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John Womack, Jr.

Teoksen Zapata and the Mexican Revolution tekijä

16+ teosta 487 jäsentä 3 arvostelua

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Tekijän teokset

Associated Works

Badlands (1973) — Actor — 111 kappaletta
Visions of History (1983) — Avustaja — 60 kappaletta

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Yleistieto

Kanoninen nimi
Womack, John, Jr.
Syntymäaika
1937
Sukupuoli
male
Kansalaisuus
USA
Lyhyt elämäkerta
An historian of Latin America, particularly of Mexico, the Mexican Revolution (1910–1921) and Emiliano Zapata. In June 2009 he retired from his post as the Robert Woods Bliss Professor of Latin American History and Economics at Harvard University.

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Much is being written about the supposed rise of organized labor in this era of take this job and shove it. In John Womack Junior’s Labor Power and Strategy (with Peter Olney, Glenn Perušek, and a seeming cast of thousands), a review of where to focus shows how out of focus it is. Today and tomorrow’s labor is nothing remotely like the powerful labor of the mid 20th century. They seem to be starting over, and are having difficulty getting the membership on the same, union-educated page. It’s as if the 20th century never happened.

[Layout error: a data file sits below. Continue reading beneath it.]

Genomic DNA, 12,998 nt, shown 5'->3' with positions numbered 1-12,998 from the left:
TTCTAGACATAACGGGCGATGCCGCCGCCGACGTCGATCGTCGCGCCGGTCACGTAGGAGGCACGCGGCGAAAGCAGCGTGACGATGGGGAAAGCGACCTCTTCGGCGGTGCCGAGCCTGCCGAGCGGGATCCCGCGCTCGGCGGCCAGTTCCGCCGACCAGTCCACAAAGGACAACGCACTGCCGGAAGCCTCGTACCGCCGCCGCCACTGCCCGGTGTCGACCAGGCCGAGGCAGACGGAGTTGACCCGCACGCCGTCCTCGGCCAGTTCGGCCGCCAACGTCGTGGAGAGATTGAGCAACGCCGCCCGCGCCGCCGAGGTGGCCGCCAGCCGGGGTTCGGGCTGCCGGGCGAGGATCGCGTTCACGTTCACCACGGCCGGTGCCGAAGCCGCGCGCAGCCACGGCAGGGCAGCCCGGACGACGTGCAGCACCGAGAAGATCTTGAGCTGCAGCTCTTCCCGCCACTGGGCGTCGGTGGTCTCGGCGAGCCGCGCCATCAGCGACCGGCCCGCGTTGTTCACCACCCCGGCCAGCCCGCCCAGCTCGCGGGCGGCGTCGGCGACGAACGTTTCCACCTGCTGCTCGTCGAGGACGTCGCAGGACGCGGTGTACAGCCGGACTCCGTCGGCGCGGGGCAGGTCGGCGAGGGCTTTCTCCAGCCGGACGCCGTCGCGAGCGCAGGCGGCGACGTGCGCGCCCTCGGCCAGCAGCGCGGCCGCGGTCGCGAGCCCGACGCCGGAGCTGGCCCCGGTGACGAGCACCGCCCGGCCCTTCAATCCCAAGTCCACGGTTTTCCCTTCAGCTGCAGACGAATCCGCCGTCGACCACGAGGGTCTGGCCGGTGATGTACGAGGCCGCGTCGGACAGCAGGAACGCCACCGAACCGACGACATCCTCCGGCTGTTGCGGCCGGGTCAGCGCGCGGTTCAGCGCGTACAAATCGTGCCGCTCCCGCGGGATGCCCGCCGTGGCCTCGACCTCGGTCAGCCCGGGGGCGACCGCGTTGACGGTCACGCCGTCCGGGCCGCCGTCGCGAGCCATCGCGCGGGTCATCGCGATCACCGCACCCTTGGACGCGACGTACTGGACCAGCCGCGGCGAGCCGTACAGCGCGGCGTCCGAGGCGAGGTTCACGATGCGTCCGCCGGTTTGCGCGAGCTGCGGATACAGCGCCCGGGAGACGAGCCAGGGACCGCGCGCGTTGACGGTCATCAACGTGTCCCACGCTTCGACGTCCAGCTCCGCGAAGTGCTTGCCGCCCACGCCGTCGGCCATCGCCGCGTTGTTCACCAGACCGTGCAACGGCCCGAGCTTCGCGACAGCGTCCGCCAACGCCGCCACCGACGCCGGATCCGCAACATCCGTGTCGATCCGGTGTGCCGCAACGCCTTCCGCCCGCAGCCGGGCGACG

Womack is a Harvard professor of Latin American history and economics. He is steeped in class struggle. His books have titles like Zapata and the Mexican Revolution (1968) and Rebellion in Chiapas: An Historical Reader (1999).

The book has a terrific format. Peter Olney interviews John Womack, then comments at length on the interview. Then all kinds of other labor organizers chime in with their thoughts on the interview, Womack’s prescriptions, and their experiences on where labor stands and where it needs to go. They may totally agree with Womack, appreciate his misguided analysis, or totally disagree – and everything in between. They beat it up every which way. For all that, I still had to think about it. Because something is clearly wrong.

Labor, Womack says, needs to find an industry’s weakest link and it exploit it. That is how to conquer capitalists and capitalism: hit where it is most vulnerable. There’s an easy way to understand it, he says, in a parallel with cloth. Try to tear cloth apart it will prove most difficult. But, wherever there is a connection, a seam, it can easily be utterly destroyed.